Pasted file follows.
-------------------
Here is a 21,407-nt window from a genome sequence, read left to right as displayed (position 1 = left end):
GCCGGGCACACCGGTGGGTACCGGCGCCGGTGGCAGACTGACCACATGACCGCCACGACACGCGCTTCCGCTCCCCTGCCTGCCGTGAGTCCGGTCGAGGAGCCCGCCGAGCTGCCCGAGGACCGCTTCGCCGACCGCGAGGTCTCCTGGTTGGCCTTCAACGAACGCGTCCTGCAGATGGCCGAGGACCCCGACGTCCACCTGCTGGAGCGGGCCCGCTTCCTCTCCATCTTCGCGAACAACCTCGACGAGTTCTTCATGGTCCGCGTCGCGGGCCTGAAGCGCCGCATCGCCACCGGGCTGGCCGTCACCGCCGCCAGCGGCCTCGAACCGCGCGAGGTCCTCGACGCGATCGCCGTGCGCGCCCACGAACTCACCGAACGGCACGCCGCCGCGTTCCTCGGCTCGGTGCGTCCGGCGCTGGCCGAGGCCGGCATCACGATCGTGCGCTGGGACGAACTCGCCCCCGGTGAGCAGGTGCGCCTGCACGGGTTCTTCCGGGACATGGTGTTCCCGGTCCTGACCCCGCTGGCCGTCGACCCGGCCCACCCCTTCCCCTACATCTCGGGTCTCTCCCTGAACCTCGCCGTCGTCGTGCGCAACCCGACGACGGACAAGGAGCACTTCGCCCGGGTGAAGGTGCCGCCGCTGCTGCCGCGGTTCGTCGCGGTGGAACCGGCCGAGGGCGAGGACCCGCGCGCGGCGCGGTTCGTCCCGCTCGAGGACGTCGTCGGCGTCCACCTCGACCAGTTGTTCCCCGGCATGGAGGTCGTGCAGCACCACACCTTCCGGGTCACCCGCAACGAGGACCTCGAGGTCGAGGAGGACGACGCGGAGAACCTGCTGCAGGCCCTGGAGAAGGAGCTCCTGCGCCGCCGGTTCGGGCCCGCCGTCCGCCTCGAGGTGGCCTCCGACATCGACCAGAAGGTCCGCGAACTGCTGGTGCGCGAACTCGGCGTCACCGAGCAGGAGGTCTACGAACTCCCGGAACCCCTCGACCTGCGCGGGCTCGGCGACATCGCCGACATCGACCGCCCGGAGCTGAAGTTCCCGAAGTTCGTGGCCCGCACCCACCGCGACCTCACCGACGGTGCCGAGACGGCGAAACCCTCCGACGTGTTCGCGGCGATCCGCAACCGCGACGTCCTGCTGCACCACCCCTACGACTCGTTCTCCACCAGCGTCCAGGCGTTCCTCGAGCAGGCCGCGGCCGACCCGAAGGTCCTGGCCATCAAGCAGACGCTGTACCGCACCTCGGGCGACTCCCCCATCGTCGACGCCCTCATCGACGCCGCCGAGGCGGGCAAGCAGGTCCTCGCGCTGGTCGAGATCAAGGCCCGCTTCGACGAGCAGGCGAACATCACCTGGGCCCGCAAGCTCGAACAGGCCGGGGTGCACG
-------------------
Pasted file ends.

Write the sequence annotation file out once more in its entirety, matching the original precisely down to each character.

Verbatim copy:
Here is a 21,407-nt window from a genome sequence, read left to right as displayed (position 1 = left end):
GCCGGGCACACCGGTGGGTACCGGCGCCGGTGGCAGACTGACCACATGACCGCCACGACACGCGCTTCCGCTCCCCTGCCTGCCGTGAGTCCGGTCGAGGAGCCCGCCGAGCTGCCCGAGGACCGCTTCGCCGACCGCGAGGTCTCCTGGTTGGCCTTCAACGAACGCGTCCTGCAGATGGCCGAGGACCCCGACGTCCACCTGCTGGAGCGGGCCCGCTTCCTCTCCATCTTCGCGAACAACCTCGACGAGTTCTTCATGGTCCGCGTCGCGGGCCTGAAGCGCCGCATCGCCACCGGGCTGGCCGTCACCGCCGCCAGCGGCCTCGAACCGCGCGAGGTCCTCGACGCGATCGCCGTGCGCGCCCACGAACTCACCGAACGGCACGCCGCCGCGTTCCTCGGCTCGGTGCGTCCGGCGCTGGCCGAGGCCGGCATCACGATCGTGCGCTGGGACGAACTCGCCCCCGGTGAGCAGGTGCGCCTGCACGGGTTCTTCCGGGACATGGTGTTCCCGGTCCTGACCCCGCTGGCCGTCGACCCGGCCCACCCCTTCCCCTACATCTCGGGTCTCTCCCTGAACCTCGCCGTCGTCGTGCGCAACCCGACGACGGACAAGGAGCACTTCGCCCGGGTGAAGGTGCCGCCGCTGCTGCCGCGGTTCGTCGCGGTGGAACCGGCCGAGGGCGAGGACCCGCGCGCGGCGCGGTTCGTCCCGCTCGAGGACGTCGTCGGCGTCCACCTCGACCAGTTGTTCCCCGGCATGGAGGTCGTGCAGCACCACACCTTCCGGGTCACCCGCAACGAGGACCTCGAGGTCGAGGAGGACGACGCGGAGAACCTGCTGCAGGCCCTGGAGAAGGAGCTCCTGCGCCGCCGGTTCGGGCCCGCCGTCCGCCTCGAGGTGGCCTCCGACATCGACCAGAAGGTCCGCGAACTGCTGGTGCGCGAACTCGGCGTCACCGAGCAGGAGGTCTACGAACTCCCGGAACCCCTCGACCTGCGCGGGCTCGGCGACATCGCCGACATCGACCGCCCGGAGCTGAAGTTCCCGAAGTTCGTGGCCCGCACCCACCGCGACCTCACCGACGGTGCCGAGACGGCGAAACCCTCCGACGTGTTCGCGGCGATCCGCAACCGCGACGTCCTGCTGCACCACCCCTACGACTCGTTCTCCACCAGCGTCCAGGCGTTCCTCGAGCAGGCCGCGGCCGACCCGAAGGTCCTGGCCATCAAGCAGACGCTGTACCGCACCTCGGGCGACTCCCCCATCGTCGACGCCCTCATCGACGCCGCCGAGGCGGGCAAGCAGGTCCTCGCGCTGGTCGAGATCAAGGCCCGCTTCGACGAGCAGGCGAACATCACCTGGGCCCGCAAGCTCGAACAGGCCGGGGTGCACG